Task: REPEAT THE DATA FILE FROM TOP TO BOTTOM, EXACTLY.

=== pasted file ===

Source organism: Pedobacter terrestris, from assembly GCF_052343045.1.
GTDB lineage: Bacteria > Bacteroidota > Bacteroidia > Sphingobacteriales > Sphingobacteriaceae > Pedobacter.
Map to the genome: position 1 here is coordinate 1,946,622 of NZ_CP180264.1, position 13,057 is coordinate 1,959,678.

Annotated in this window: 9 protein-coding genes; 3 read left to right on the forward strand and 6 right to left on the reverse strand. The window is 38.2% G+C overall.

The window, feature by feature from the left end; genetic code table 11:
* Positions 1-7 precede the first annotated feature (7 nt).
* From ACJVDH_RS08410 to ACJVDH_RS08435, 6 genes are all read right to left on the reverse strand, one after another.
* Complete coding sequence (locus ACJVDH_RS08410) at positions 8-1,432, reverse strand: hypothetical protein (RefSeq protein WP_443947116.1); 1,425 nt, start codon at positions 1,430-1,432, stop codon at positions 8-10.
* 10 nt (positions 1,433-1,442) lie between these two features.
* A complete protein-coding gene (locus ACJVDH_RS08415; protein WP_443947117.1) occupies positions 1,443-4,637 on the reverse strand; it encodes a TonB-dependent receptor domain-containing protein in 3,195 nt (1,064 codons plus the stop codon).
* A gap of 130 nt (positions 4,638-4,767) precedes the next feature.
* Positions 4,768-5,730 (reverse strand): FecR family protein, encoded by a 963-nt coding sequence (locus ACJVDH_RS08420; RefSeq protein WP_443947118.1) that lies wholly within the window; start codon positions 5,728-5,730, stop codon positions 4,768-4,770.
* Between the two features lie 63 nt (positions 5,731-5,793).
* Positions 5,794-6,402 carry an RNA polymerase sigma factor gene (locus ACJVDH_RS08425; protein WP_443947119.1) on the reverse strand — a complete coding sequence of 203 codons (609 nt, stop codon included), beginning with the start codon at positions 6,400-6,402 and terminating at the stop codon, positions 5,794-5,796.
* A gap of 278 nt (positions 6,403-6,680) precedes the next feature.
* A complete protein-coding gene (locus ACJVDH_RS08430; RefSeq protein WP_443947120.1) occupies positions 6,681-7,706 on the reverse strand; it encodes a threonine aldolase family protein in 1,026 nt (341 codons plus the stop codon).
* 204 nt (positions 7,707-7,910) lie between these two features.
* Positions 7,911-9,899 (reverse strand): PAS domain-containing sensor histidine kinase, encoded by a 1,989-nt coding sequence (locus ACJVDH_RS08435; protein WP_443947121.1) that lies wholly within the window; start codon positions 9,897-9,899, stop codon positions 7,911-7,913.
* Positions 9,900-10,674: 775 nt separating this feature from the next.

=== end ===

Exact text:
Source organism: Pedobacter terrestris, from assembly GCF_052343045.1.
GTDB lineage: Bacteria > Bacteroidota > Bacteroidia > Sphingobacteriales > Sphingobacteriaceae > Pedobacter.
Map to the genome: position 1 here is coordinate 1,946,622 of NZ_CP180264.1, position 13,057 is coordinate 1,959,678.

Annotated in this window: 9 protein-coding genes; 3 read left to right on the forward strand and 6 right to left on the reverse strand. The window is 38.2% G+C overall.

The window, feature by feature from the left end; genetic code table 11:
* Positions 1-7 precede the first annotated feature (7 nt).
* From ACJVDH_RS08410 to ACJVDH_RS08435, 6 genes are all read right to left on the reverse strand, one after another.
* Complete coding sequence (locus ACJVDH_RS08410) at positions 8-1,432, reverse strand: hypothetical protein (RefSeq protein WP_443947116.1); 1,425 nt, start codon at positions 1,430-1,432, stop codon at positions 8-10.
* 10 nt (positions 1,433-1,442) lie between these two features.
* A complete protein-coding gene (locus ACJVDH_RS08415; protein WP_443947117.1) occupies positions 1,443-4,637 on the reverse strand; it encodes a TonB-dependent receptor domain-containing protein in 3,195 nt (1,064 codons plus the stop codon).
* A gap of 130 nt (positions 4,638-4,767) precedes the next feature.
* Positions 4,768-5,730 (reverse strand): FecR family protein, encoded by a 963-nt coding sequence (locus ACJVDH_RS08420; RefSeq protein WP_443947118.1) that lies wholly within the window; start codon positions 5,728-5,730, stop codon positions 4,768-4,770.
* Between the two features lie 63 nt (positions 5,731-5,793).
* Positions 5,794-6,402 carry an RNA polymerase sigma factor gene (locus ACJVDH_RS08425; protein WP_443947119.1) on the reverse strand — a complete coding sequence of 203 codons (609 nt, stop codon included), beginning with the start codon at positions 6,400-6,402 and terminating at the stop codon, positions 5,794-5,796.
* A gap of 278 nt (positions 6,403-6,680) precedes the next feature.
* A complete protein-coding gene (locus ACJVDH_RS08430; RefSeq protein WP_443947120.1) occupies positions 6,681-7,706 on the reverse strand; it encodes a threonine aldolase family protein in 1,026 nt (341 codons plus the stop codon).
* 204 nt (positions 7,707-7,910) lie between these two features.
* Positions 7,911-9,899 (reverse strand): PAS domain-containing sensor histidine kinase, encoded by a 1,989-nt coding sequence (locus ACJVDH_RS08435; protein WP_443947121.1) that lies wholly within the window; start codon positions 9,897-9,899, stop codon positions 7,911-7,913.
* Positions 9,900-10,674: 775 nt separating this feature from the next.